# Reverse recovery

• posted

Why is reverse recovery time always measured at If = 1A? This is an insanely arbitrary value.

Tim

```--
Deep Friar: a very philosophical monk.
Website: http://webpages.charter.net/dawill/tmoranwms```
• posted

I just grabbed my old TI discretes data book. On the data sheet for the

1N4148 they specify 50mA forward current for the reverse recovery time test.

So what "always" are you talking about?

```--
Tim Wescott
Wescott Design Services```
• posted

Unfortunately the absurdity doesn't seem to extend to signal diodes, a quite delicious absurdity as they wouldn't even withstand the 1A, at least not continuously. It does appear to extend in the other direction, despite arbitrarily powerful diodes.

I am hard pressed to find a *power* diode which differs. Rarely, graphs at rated current are included at least. I did not look at large modules or hockeypucks, which don't seem to be listed on Mouser, at least not "ultrafast" types.

10A 200V, If = 0.5A, no graphs

16A 200V, If = 0.5A, no graphs

15A 200V, If = 1A, with graphs

15A 1200V, graphs. Seems to me, IXYS at least has nice graphs, if only they'd use useful numbers up front.

50V 30A, If = 0.5A, no graphs

600V 120A, If = 0.5A, with graphs

600V 280A, If = 1A, with more rows and graphs

A sufficiently representative sample?

Tim

```--
Deep Friar: a very philosophical monk.
Website: http://webpages.charter.net/dawill/tmoranwms```
• posted

I can certainly see your point with the ones that are rated much above

10A -- not to mention 100A!

The real question is -- how much current does it take to make sure that the diode is saturated with minority carriers, thus making the reverse recovery time measurement representative of what will happen at rated current?

```--
Tim Wescott
Wescott Design Services```
• posted

What's even more bizarre, if they do that on the really big diodes (>100A), capacitance will be so huge relative to the 1A reverse current that they'll look even *slower*! Same as calling a schottky "4ns" or something, which is based only on junction capacitance and test current.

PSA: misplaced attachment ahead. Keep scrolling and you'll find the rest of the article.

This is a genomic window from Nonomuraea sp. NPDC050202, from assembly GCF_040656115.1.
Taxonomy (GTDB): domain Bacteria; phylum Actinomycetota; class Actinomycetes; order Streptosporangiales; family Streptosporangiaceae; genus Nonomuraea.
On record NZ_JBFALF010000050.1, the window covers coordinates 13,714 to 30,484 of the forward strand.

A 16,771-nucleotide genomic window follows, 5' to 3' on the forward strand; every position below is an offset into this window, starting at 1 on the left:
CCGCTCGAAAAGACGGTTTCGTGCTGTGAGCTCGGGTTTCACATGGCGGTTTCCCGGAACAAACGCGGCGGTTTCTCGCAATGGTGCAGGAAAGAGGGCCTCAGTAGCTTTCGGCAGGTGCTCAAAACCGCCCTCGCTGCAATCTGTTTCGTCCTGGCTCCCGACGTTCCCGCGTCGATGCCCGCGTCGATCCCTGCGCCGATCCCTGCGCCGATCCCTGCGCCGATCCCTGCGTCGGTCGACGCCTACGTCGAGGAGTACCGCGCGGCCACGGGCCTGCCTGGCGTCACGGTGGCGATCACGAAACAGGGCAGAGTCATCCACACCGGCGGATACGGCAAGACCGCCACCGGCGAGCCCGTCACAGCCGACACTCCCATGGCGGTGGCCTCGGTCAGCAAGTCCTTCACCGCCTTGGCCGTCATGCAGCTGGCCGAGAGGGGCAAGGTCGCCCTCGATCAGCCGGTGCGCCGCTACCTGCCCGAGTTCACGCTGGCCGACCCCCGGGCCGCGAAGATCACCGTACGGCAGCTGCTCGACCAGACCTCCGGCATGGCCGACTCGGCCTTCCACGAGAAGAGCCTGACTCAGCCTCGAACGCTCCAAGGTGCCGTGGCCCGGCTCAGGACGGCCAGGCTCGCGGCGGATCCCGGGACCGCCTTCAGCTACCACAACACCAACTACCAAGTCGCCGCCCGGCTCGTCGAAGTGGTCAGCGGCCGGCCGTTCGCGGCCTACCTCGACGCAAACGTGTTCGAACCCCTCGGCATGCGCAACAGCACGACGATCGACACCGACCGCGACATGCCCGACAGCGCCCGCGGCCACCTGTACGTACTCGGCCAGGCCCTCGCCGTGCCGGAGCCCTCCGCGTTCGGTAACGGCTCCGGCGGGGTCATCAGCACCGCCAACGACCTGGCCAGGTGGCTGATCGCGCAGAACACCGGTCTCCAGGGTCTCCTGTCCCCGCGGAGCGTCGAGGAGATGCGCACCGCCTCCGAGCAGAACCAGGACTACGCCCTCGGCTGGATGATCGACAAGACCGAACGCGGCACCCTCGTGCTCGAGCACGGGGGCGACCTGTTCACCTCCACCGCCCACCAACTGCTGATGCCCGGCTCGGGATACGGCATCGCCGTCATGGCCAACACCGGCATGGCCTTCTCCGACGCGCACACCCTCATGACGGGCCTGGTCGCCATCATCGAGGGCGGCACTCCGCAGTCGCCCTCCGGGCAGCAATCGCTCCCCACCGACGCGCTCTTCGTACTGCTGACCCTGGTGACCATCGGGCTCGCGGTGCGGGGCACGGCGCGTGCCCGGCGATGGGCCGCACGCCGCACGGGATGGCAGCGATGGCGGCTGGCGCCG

Presumably, all junction diodes use approximately the same current density (allowing for differences in voltage and speed), so they'll be fairly well saturated at rated current. Somewhere up the knee, where they start looking resistive (1~2V).

The diodes that provide a graph usually have parameters of If, dI/dt and Tj, and end up in the 200ns range for something like dI/dt-snubbed hard switching (like CCM buck/boost). It would be nice if they'd just use that number to begin with.

Tim

```--
Deep Friar: a very philosophical monk.
Website: http://webpages.charter.net/dawill/tmoranwms```
• posted

y
l

hat

I had same experience when selecting diodes, If budget allows and you need high voltage, you may consider SiC diodes. As far as I know, reverse recovery charge/time doesn't increase with temperature.

Best regards,

Wim PA3DJS

without abc, PM will reach me very likely

• posted

Reverse recovery time of what? SRD are spec'd at lower numbers, like

10 or even 3 mA in some cases.

John

• posted

Especially fun is a power schottky that has PN guard rings. There may be no reverse recovery at 1 amp, but tons at higher If.

John

• posted

I disagree, it is arbitrarily insane..

• posted

Why not be more realistic and measure at rated current and at a commonly used (for THAT diode) current?

• posted

for a particular diode the relationship between stored charge and forward current or di/dt is a direct one. Reverse recovery time shows an inverse relationship to Ir/If in current-contrled situations.

Jedec published data for early fast rectifiers included a typical test circuit drawing and graphs illustrating typical stored charge data for different junction temperatures, forward current and di/dt. The relationship to temperature may be non-linear; increasing with temperature to a point where it begins to reduce and is process dependant.

While the one amp recovery time spec will often be quoted, larger-rated devices will often include data for at least one other higher current level.

Jelly-bean components will be supplied with jelly-bean paperwork and should only be applied where jelly-beans will function adequately. A good designer will work with what's available.

RL

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